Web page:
Over the last several years, despite a decline in enforcement in certain areas in the securities industry, regulatory scrutiny of anti-money laundering (AML) programs has remained a key focus area. With the recent change in Administration, this focus on AML does not appear to be letting up, with recently-confirmed Treasury Secretary Janet Yellen highlighting it as one of her priorities. Further, FINRA has again listed AML among its top priorities in its new Risk Monitoring and Examination Activities Report.
Against this backdrop, we conducted an analysis of 23 public SEC and FINRA AML enforcement actions levied against broker-dealers from 2018 to 2020. Our analysis revealed that enforcement actions generally stem from five key themes: 1) product and customer risk; 2) transaction monitoring and surveillance; 3) staffing issues; 4) suspicious activity reporting and investigations; and 5) independent testing. Failures or weaknesses in these areas have resulted in civil penalties that can rise into the millions, particularly where the failures are deemed willful. The SEC and FINRA have also pursued individual liability, finding Compliance Officers to be personally liable for their company’s AML failures and pursuing steep fines as well as suspensions from working in the securities industry. Our analysis has also revealed increasingly more complex AML examinations conducted by both the SEC and FINRA. Recent enforcement actions issued by both regulators indicate more specialized and comprehensive reviews of firms’ transaction monitoring and surveillance systems, testing and scrutinizing the quality of data, risk mapping, alert generation and system clearing.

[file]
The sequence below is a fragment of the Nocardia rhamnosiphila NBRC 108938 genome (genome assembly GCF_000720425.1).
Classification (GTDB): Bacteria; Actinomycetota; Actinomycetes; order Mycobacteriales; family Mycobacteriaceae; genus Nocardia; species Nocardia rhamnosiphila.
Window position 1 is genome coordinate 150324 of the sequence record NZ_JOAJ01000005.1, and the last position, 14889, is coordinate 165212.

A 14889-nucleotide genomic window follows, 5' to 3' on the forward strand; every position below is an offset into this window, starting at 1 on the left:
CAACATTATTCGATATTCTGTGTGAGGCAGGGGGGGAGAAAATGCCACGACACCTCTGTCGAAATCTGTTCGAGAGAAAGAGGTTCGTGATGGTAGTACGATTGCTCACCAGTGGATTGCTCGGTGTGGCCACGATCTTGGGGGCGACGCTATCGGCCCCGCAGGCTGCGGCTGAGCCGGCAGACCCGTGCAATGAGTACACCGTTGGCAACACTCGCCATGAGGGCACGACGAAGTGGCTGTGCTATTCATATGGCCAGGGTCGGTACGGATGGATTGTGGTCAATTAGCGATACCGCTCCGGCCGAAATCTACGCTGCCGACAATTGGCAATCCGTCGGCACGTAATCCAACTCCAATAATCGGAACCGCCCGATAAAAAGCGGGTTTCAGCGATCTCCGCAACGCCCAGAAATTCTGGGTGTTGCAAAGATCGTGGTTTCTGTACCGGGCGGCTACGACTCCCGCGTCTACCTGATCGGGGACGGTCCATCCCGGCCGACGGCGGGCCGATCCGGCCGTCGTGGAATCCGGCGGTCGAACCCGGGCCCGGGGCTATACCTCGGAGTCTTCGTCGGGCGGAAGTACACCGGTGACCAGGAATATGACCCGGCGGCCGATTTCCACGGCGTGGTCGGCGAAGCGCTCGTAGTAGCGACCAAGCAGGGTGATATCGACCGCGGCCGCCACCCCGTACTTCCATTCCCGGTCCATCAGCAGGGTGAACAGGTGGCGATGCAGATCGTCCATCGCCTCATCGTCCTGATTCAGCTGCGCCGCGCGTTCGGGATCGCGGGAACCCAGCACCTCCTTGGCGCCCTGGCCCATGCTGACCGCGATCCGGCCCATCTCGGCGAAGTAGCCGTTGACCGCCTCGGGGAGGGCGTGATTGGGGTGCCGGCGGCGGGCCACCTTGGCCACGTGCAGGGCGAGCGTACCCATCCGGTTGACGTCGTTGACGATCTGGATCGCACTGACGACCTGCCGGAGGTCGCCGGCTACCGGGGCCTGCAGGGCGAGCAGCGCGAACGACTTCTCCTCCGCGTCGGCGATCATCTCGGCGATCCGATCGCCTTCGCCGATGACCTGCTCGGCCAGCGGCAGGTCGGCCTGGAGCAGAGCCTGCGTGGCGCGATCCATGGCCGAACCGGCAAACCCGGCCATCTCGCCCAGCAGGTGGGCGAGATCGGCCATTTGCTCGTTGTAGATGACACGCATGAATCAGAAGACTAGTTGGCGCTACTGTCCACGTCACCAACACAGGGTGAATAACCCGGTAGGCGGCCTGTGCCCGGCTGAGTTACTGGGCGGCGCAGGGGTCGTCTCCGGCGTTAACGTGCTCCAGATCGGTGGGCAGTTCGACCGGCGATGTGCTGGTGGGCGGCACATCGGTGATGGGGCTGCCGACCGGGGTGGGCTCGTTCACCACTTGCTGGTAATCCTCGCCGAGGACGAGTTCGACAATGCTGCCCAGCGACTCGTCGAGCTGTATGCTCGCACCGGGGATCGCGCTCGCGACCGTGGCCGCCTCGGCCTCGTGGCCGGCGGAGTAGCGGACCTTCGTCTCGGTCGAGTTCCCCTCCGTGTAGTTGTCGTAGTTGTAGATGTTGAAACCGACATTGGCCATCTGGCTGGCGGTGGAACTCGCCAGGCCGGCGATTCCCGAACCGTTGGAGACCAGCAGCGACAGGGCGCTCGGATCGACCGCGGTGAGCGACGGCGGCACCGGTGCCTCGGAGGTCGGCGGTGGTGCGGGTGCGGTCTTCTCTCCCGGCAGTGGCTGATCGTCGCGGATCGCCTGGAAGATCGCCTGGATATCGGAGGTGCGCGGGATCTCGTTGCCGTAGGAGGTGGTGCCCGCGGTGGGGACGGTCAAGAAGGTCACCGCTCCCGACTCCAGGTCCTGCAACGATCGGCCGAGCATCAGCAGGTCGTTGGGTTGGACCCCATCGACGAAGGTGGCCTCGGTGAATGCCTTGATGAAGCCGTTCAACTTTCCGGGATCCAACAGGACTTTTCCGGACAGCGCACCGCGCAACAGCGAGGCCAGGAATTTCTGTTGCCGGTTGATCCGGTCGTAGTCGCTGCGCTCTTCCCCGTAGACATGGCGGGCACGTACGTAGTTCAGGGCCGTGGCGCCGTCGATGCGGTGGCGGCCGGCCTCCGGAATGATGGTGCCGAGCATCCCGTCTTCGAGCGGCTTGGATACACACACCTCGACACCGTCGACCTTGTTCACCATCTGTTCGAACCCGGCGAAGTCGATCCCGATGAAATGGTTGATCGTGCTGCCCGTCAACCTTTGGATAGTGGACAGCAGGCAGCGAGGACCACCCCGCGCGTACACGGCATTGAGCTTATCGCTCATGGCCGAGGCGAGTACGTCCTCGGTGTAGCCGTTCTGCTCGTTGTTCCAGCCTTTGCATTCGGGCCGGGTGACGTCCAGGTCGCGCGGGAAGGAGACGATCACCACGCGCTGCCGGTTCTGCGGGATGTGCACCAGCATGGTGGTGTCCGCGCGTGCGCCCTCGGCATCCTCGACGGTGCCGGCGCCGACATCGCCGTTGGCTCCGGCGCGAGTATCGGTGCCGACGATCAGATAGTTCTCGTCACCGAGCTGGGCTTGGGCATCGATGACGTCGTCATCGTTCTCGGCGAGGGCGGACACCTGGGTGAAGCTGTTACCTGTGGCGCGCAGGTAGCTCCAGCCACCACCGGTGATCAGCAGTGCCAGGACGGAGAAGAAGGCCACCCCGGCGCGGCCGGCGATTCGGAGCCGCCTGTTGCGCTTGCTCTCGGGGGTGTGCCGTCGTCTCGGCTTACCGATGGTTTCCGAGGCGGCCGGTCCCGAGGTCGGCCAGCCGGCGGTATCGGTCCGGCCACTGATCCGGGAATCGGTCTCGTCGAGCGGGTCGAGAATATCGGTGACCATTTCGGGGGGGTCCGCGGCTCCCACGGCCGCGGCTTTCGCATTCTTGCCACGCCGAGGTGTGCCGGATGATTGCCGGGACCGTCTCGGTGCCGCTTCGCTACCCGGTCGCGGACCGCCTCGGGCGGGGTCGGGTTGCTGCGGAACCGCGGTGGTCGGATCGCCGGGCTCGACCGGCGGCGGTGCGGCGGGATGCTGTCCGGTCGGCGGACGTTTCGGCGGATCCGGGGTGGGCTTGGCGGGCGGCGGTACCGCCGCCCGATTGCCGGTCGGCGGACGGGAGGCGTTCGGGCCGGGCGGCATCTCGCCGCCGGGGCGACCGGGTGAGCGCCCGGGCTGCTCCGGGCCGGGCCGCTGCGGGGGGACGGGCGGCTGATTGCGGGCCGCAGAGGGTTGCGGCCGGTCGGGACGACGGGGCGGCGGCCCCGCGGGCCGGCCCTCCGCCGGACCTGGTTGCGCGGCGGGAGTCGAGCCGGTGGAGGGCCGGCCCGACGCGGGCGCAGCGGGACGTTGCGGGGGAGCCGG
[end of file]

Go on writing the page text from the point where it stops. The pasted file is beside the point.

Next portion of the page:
This Financial crimes observer analyzes the themes from recent enforcement actions to provide broker-dealers with a roadmap on how to avoid similar pitfalls within their AML compliance programs.